No matter your lawn or your budget, there's a perfect lawn mower to match your needs
Shop for a new lawn mower and you'll soon discover there is no shortage of options. The best lawn mowers are easy to handle, safe to use and can be ready to mow without much hassle. Clean up should be hassle-free as well -- the best mowers handle the clippings by bagging them or mulching them into fine pieces.
Lawn mowers can be powered by gas, electricity (battery or corded) or by you. In general, gas-powered lawn mowers can through tough vegetation better than electric mowers, but electric mowers are becoming increasingly effective for even tough jobs and are popular choices for the environmentally aware. Manual reel mowers are a hit with people who like to get their exercise points in while working in the yard, and for those whose yards (and maybe budgets) are small enough to make a powered mower just plain overkill.
While walk-behind lawn mowers are a great choice for most people (and yards), if you have a larger plot of land, you may be better served by a lawn tractor, also known as a riding mower, which we cover in a separate report. To deal with the clippings left on your sidewalks and driveway, you may want to consider investing in a leaf blower, while a string trimmer will put a beautiful finish on the job -- we have reports on both of those yard tools as well.
Types of lawn mowers
Self-propelled mowers require less effort. Typically the most expensive type of lawn mower, self-propelled models have a transmission that powers the drive wheels, so they move forward without effort, you merely walk behind it and guide it where you want it to go -- much like a car. Less expensive models often have set speeds, while pricier models use an automatic transmission and speed levers to accelerate and slow down. The top self-propelled mowers can travel up to 4 mph and have user-friendly controls within easy reach. Self-propelled mowers come in both gas and electric models, and tend to be a bit more expensive than push mowers, but are a good choice if you have a larger lawn to mow.
Push mowers are lighter and less expensive. If you want to spend less on a lawn mower and don't mind putting in a little extra mowing effort, consider a push mower. Other than the transmission, there is very little difference between push mowers and self-propelled mowers. This type is best for medium to small flat yards, if you have a lot of hills you may wear yourself out with a push mower. Some push mowers have larger rear wheels, which manufacturers say make them easier to use on rougher terrain, but many experts and owners say that actually makes them more difficult to maneuver.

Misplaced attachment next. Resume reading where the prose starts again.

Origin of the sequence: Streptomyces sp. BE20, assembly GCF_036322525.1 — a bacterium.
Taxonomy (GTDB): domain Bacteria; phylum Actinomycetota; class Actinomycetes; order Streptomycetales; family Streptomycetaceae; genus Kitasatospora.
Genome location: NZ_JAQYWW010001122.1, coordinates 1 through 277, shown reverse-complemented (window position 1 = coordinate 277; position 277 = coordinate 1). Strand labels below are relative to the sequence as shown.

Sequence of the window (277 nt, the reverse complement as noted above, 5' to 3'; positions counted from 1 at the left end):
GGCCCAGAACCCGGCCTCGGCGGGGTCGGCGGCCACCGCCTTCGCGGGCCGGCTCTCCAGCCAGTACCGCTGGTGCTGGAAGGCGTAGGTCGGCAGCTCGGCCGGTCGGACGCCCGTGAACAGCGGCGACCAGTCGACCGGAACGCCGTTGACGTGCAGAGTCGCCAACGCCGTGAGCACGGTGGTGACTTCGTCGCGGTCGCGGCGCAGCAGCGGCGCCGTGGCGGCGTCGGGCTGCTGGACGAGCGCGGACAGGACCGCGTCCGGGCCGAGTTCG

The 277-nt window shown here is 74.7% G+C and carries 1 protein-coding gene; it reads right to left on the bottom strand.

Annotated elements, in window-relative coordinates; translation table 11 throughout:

Cordless electric lawn mowers run on a rechargeable battery. Cordless lawn mowers give you more freedom than corded lawn mowers and are often more powerful. However, they are also best for lawns of no more than half an acre because battery run time is limited to about an hour. While there are some older models still available that use a lead-acid, battery, like the one in your car, most of the top-rated mowers run on lithium-ion batteries (Li-ion) -- beefier versions of the Li-ion batteries used to power cordless tools and other appliances. The advantage of Li-ion technology include lighter weight and fast recharge times. The newest generation of cordless electric mowers are feature-rich and get ratings for performance that nearly rival those of the top gas mowers.
Corded electric lawn mowers save money. Corded electric lawn mowers are the most affordable type of powered mower to use and maintain, experts say. Their motors don't require oil, spark plugs or batteries, and professionals estimate the electricity required to use them is much less costly than gas. Many owners say handling the extension cord on a corded mower is far easier than dealing with filling and maintaining a gas model. This is the lightest type of mower, making it a good alternative for those who lack the strength to pull the rip-cord on a gas model. Electric mowers aren't as powerful as gas lawn mowers, and their extension cords keep you tethered to an outlet. That means that corded electric mowers are likely best for small yards without unruly patches of tall grass or weeds.
Reel mowers are the greenest option. Using a spinning reel to cut grass, manual reel mowers are operated by simply pushing them. These mowers offer more of an aerobic workout -- considered an advantage by many. Reel mowers are quiet, low-maintenance, are cheaper than most powered mowers -- they also will save you money down the line on repairs and servicing. Because they mow slower, require more work and their blades aren't strong enough for twigs or unruly grass, experts advise using a reel mower on weed-free properties smaller than half an acre. Plan on cutting about twice a week, on average, to keep grass from getting too high to mow.
How we found the best lawn mowers
ConsumerSearch editors consulted expert reviews and comparison tests along with owner feedback to select the best lawn mowers of each type. We consider reliability, handling, noise and safety, and also factor in user comments to determine long-term durability. The results are our Best Reviewed picks, along with some alternatives to consider, among gas, electric and reel mowers of all types.
Elsewhere in this report:
Best Self-Propelled Mowers | Best Push Mowers | Best Electric Mowers | Reel Mowers | Buying Guide | Our Sources